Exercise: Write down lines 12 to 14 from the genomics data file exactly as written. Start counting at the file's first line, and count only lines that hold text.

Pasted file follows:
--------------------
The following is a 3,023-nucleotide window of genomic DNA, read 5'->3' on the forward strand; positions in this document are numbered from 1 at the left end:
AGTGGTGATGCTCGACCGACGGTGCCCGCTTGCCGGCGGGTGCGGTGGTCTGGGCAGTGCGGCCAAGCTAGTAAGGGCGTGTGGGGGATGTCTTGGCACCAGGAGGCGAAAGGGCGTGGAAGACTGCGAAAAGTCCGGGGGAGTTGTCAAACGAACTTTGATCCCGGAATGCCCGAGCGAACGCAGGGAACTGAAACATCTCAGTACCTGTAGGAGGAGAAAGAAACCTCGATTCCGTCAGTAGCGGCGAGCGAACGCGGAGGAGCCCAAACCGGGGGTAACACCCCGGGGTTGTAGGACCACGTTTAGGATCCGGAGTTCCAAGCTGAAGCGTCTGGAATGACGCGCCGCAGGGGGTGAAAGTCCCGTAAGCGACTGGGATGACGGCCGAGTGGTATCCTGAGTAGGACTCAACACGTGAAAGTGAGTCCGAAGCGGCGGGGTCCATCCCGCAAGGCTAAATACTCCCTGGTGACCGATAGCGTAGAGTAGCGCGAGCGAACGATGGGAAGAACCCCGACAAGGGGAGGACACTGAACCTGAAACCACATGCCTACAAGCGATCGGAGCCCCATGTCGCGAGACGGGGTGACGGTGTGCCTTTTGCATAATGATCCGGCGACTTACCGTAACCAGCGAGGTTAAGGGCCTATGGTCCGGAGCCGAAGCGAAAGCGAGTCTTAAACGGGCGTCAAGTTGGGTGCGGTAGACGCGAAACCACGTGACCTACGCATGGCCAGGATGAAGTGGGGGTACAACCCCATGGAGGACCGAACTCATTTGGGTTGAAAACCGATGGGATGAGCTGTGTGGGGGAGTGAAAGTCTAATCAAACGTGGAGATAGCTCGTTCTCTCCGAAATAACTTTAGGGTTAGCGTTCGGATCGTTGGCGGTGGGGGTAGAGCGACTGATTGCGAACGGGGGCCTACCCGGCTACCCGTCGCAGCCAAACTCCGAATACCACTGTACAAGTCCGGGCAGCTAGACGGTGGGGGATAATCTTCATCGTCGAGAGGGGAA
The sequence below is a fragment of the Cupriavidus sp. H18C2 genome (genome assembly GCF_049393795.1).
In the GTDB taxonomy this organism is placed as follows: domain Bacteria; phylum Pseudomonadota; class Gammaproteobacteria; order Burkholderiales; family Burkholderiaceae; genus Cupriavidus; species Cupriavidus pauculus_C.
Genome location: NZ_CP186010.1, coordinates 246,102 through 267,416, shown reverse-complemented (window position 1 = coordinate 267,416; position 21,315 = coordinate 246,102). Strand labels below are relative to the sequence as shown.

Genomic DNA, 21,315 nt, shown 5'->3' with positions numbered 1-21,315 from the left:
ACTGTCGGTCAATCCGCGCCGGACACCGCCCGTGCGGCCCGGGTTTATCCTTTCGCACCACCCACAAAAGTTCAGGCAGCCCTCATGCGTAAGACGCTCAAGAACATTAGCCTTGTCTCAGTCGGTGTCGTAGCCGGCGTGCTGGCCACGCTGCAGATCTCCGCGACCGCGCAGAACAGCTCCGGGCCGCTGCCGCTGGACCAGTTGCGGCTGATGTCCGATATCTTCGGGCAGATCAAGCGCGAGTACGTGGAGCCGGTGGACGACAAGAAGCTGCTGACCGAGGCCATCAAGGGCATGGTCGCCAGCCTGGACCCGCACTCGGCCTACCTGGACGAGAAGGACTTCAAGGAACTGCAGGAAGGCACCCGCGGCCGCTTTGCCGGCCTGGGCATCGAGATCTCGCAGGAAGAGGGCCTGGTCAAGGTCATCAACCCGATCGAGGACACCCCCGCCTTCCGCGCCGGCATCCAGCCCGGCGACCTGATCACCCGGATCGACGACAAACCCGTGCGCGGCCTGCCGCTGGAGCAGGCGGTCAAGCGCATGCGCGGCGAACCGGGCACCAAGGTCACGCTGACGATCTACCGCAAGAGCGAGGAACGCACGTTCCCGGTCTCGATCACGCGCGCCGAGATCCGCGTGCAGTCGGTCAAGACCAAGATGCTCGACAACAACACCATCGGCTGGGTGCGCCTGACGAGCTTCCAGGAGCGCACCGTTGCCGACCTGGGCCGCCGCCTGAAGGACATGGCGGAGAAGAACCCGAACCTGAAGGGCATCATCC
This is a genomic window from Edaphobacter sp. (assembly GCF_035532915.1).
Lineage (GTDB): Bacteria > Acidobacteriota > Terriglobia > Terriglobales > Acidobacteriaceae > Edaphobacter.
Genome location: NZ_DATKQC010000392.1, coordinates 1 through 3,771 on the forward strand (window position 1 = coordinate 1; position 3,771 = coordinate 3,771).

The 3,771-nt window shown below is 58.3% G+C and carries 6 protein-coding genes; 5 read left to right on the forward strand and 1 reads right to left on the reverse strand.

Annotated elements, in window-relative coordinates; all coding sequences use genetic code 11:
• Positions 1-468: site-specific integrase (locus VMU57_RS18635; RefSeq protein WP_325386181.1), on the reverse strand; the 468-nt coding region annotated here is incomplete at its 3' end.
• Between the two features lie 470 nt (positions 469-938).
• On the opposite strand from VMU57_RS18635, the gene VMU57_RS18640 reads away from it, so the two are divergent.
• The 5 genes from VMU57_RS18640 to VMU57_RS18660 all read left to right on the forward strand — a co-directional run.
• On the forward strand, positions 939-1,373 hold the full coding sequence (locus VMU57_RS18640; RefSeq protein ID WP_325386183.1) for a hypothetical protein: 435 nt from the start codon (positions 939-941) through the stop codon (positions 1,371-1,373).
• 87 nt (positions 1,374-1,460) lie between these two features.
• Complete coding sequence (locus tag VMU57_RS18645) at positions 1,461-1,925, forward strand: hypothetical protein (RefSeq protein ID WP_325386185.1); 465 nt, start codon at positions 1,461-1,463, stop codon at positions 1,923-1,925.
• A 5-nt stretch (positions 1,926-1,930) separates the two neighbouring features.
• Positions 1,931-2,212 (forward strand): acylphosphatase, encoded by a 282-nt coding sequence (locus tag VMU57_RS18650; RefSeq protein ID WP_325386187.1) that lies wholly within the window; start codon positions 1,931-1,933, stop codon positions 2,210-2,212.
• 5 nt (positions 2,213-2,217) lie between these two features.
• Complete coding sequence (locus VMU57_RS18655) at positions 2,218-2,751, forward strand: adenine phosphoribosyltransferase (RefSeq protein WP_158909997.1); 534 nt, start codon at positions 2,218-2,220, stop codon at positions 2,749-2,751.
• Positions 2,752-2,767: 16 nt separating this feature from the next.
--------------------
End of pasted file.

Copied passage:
Annotated elements, in window-relative coordinates; all coding sequences use genetic code 11:
• Positions 1-468: site-specific integrase (locus VMU57_RS18635; RefSeq protein WP_325386181.1), on the reverse strand; the 468-nt coding region annotated here is incomplete at its 3' end.
• Between the two features lie 470 nt (positions 469-938).